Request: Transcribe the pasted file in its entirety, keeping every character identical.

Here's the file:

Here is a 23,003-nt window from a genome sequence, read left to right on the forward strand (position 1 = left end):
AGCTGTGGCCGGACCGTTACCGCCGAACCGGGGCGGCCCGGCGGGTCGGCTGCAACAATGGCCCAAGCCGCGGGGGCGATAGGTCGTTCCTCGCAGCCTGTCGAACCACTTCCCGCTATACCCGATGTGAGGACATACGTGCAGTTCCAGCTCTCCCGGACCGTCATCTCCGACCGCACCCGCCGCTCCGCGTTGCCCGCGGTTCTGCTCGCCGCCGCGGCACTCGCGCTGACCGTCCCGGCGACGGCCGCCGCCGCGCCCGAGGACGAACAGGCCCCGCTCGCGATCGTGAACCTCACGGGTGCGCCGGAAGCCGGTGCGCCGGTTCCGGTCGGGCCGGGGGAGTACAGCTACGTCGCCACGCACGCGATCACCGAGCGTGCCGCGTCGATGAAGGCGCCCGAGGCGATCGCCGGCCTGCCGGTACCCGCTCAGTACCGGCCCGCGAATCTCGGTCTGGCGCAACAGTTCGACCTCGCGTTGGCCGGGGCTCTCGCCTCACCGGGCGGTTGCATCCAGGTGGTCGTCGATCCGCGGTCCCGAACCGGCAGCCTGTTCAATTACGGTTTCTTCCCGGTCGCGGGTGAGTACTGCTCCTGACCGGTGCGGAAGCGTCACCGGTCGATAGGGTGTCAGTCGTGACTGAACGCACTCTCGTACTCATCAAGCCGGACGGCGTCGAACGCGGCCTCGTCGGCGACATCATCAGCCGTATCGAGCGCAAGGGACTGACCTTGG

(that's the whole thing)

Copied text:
Here is a 23,003-nt window from a genome sequence, read left to right on the forward strand (position 1 = left end):
AGCTGTGGCCGGACCGTTACCGCCGAACCGGGGCGGCCCGGCGGGTCGGCTGCAACAATGGCCCAAGCCGCGGGGGCGATAGGTCGTTCCTCGCAGCCTGTCGAACCACTTCCCGCTATACCCGATGTGAGGACATACGTGCAGTTCCAGCTCTCCCGGACCGTCATCTCCGACCGCACCCGCCGCTCCGCGTTGCCCGCGGTTCTGCTCGCCGCCGCGGCACTCGCGCTGACCGTCCCGGCGACGGCCGCCGCCGCGCCCGAGGACGAACAGGCCCCGCTCGCGATCGTGAACCTCACGGGTGCGCCGGAAGCCGGTGCGCCGGTTCCGGTCGGGCCGGGGGAGTACAGCTACGTCGCCACGCACGCGATCACCGAGCGTGCCGCGTCGATGAAGGCGCCCGAGGCGATCGCCGGCCTGCCGGTACCCGCTCAGTACCGGCCCGCGAATCTCGGTCTGGCGCAACAGTTCGACCTCGCGTTGGCCGGGGCTCTCGCCTCACCGGGCGGTTGCATCCAGGTGGTCGTCGATCCGCGGTCCCGAACCGGCAGCCTGTTCAATTACGGTTTCTTCCCGGTCGCGGGTGAGTACTGCTCCTGACCGGTGCGGAAGCGTCACCGGTCGATAGGGTGTCAGTCGTGACTGAACGCACTCTCGTACTCATCAAGCCGGACGGCGTCGAACGCGGCCTCGTCGGCGACATCATCAGCCGTATCGAGCGCAAGGGACTGACCTTGG